Plaintiff also notes that although there were no positive straight leg raising tests in the exams, there were supportive physical exam findings in Dr. Reinhard's treatment notes. In August of 2010, on physical exam Plaintiff had tenderness across the low back even though she did not have any decreased strength in the lower extremities. (Tr. 320) In October of 2010, she was tender in the lower spinal area. (Tr. 319) In February of 2011, Plaintiff had severe right knee pain with effusion. (Tr. 316) In April of 2011, Plaintiff had a pattern of pain down the legs which appeared radicular as it started in the buttock and went down to the leg, and Plaintiff also had discomfort in both knees. (Tr. 315) In August of 2011, on physical exam, Plaintiff had tenderness in the low back which Dr. Reinhard noted was normal for her, decreased strength in the lower extremities, and tenderness along the calves and the legs. (Tr. 461) At this same appointment, Plaintiff also walked with an antalgic gait because of the hip pain. (Id.) In January of 2012, Plaintiff was very tender in the low back, had quite a bit of achiness in the knees, and her strength was a bit decreased. (Tr. 487)
Plaintiff argues that the ALJ does not analyze and explain why this evidence from the treatment notes and the imaging findings do not support Dr. Reinhard's opinion.
Plaintiff also argues that although the ALJ is correct that her testimony about her limitations on sitting and standing/walking during an 8-hour workday indicated that she could do more than her doctor found, her testimony indicated that she could do much less than the ALJ found. Plaintiff testified that she could stand about two and a half to three hours out of an 8-hour workday and sit for about four to five hours out of an 8-hour workday. (Tr. 55) Dr. Reinhard found that she could sit for about two hours out of an 8-hour workday and stand and/or walk for about one hour. (Tr. 478) However, Dr. Reinhard's opinion on her ability to lift and/or carry were consistent with her testimony and perhaps a little more optimistic. She testified that for the last six months she could lift less than a gallon of milk. (Tr. 55) But before that she could lift about two liters of milk. (Id.) Dr. Reinhard found that she could lift up to ten pounds occasionally. (Tr. 477) Furthermore, Plaintiff's testimony indicates that she would be limited to essentially sedentary work while the ALJ found that she could perform light work. (Tr. 19) Plaintiff argues that although there are some inconsistencies, this reason is not enough to completely discount the opinion.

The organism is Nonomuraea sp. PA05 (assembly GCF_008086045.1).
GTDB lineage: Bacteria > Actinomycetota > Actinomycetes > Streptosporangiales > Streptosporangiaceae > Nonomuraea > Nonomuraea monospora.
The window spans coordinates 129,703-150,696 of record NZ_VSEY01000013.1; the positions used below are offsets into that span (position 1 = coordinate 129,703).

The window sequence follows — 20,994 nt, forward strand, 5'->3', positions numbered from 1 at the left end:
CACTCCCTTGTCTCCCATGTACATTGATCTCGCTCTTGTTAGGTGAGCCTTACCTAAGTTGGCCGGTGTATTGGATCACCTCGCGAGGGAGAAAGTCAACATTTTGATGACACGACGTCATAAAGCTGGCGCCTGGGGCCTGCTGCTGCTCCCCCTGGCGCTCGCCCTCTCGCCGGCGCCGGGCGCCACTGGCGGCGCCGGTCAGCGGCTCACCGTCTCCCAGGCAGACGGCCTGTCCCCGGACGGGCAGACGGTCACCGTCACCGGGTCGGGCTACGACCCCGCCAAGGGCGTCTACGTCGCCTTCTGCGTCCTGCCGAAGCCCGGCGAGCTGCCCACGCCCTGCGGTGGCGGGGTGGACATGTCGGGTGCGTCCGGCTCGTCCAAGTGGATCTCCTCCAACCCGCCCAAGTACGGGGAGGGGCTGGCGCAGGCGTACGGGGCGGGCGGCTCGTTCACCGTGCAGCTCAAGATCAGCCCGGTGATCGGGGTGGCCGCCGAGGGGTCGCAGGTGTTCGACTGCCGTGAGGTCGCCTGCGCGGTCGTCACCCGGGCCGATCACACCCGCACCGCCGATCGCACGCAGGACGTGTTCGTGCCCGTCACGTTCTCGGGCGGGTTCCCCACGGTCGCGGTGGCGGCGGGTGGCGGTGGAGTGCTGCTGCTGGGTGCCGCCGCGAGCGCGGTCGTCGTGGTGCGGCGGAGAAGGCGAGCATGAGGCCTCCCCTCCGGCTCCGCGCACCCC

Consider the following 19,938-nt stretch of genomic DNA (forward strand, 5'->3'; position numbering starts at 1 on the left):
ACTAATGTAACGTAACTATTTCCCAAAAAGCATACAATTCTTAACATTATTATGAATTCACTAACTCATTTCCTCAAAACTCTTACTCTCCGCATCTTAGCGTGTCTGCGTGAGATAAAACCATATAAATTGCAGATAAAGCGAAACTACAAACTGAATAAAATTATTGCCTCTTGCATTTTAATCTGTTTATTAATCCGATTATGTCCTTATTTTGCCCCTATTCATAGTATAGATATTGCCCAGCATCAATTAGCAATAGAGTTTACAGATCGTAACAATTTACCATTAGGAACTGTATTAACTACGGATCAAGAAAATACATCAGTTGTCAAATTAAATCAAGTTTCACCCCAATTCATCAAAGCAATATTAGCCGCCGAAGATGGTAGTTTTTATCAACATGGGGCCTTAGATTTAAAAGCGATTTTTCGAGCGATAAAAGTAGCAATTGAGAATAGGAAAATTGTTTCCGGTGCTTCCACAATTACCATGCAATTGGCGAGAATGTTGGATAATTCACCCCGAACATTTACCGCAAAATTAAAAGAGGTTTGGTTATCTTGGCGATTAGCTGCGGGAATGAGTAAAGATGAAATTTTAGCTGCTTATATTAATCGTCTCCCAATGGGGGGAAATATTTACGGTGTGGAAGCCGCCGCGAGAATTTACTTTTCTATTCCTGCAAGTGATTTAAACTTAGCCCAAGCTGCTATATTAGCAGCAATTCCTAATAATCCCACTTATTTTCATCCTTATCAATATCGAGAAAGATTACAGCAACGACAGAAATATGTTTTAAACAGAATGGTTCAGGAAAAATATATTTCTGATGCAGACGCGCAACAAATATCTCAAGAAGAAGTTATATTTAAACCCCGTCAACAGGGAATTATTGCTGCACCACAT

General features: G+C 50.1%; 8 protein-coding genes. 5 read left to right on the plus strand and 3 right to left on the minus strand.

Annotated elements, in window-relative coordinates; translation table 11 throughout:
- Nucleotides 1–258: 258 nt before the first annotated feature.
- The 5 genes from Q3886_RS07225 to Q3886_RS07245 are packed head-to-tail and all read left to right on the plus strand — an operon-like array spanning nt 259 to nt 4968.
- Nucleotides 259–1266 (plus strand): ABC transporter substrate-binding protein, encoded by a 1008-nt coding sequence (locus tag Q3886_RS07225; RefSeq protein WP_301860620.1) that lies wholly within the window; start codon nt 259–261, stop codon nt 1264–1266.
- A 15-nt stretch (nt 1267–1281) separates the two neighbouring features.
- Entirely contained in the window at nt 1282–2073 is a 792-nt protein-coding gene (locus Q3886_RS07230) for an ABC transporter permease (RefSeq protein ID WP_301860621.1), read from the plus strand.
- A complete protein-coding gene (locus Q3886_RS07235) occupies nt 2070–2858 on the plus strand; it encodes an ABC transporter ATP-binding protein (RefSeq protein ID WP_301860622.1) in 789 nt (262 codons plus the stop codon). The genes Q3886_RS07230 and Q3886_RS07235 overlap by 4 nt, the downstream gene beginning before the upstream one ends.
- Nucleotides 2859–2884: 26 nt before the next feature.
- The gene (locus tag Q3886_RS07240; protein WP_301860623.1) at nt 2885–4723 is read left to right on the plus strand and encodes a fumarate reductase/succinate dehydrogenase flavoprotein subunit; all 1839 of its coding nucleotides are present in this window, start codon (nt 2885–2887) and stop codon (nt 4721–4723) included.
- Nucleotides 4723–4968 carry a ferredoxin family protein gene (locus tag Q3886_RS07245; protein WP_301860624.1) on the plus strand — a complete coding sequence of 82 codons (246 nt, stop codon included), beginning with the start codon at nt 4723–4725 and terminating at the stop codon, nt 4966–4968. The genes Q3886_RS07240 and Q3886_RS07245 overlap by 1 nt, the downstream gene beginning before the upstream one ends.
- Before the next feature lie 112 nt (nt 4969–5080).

Plaintiff also contends that "never balancing" is not inconsistent with "occasionally climbing ramps and stairs." Under SSR 96-9p "balancing" is defined as "maintaining body equilibrium to prevent falling when walking, standing, crouching, or running on narrow, slippery, or erratically moving surfaces." Under SSR 83-10 "occasionally" is defined as "occurring from very little up to one third of the time." Plaintiff argues that, based on these definitions, Dr. Reinhard's opinion would not be inconsistent with the ability to do "very little" climbing of ramps and stairs especially since stairs and ramps often have guardrails to assist in climbing them.
Next, Plaintiff argues that the ALJ did not evaluate and analyze the "checklist factors" of which at least one favors Dr. Reinhard's opinion. As noted, Dr. Reinhard has a long treatment history with Plaintiff. Thus Plaintiff argues that even if the opinion is not entitled to controlling weight, it should be given great weight. Plaintiff contends that the ALJ failed to analyze this factor and explain why the opinion was not entitled to great weight even if it was not entitled to controlling weight.
The Commissioner, in response, argues that the ALJ properly evaluated the opinion of Dr. Reinhard by citing to laboratory test findings that were mild or negative. However, the ALJ must do more than list the objective evidence seriatim. The ALJ cannot simply offer his conclusions; he must set forth his interpretations and explain why his interpretations, rather than the doctor's interpretations, are correct. Embrey v. Bowen, 849 F.2d 418, 421-22 (9th Cir. 1988). See also SSR 96-2p ("[T]he notice of determination of decision must contain specific reasons for the weight given to the treating source's medical opinion, supported by the evidence in the case record, and must be sufficiently specific to make clear to any subsequent reviewers the weight the adjudicator gave to the treating source's medical opinion and the reasons for that weight."). In the present case, the ALJ states that Dr. Reinhard's opinion is not supported by the medical evidence, but the ALJ does not explain how the evidence is inconsistent with Dr. Reinhard's opinion.
The Commissioner contends that neither Dr. Reinhard nor the Plaintiff suggested which x-rays support which particular claimed limitation. But this is not absolutely necessary. In the "controlling weight" part of the ALJ's determination, the issue is whether the medical opinion is well-supported by medically acceptable clinical and laboratory diagnostic techniques. It is not necessary that the opinion be fully supported by such evidence. SSR 96-2p. Whether a medical opinion is well-supported will depend upon the facts of each case, and it is a judgment that adjudicators must make based on the extent to which the opinion is supported by medically acceptable clinical and laboratory diagnostic techniques and requires an understanding of the clinical signs and laboratory findings in the case record and what they signify. SSR 96-2p. The ALJ is to check the doctor's opinion and the medical evidence of record. If the doctor's opinion is not given controlling weight, then the checklist factors are reviewed. See 20 CFR §§ 404.1527(d), 416.927(d). One of these factors is supportability which focuses on the evidence presented to support the opinion, particularly medical signs and laboratory findings and the explanation the source provides. See 20 CFR 404.1527(d)(3), 416.927(d)(3).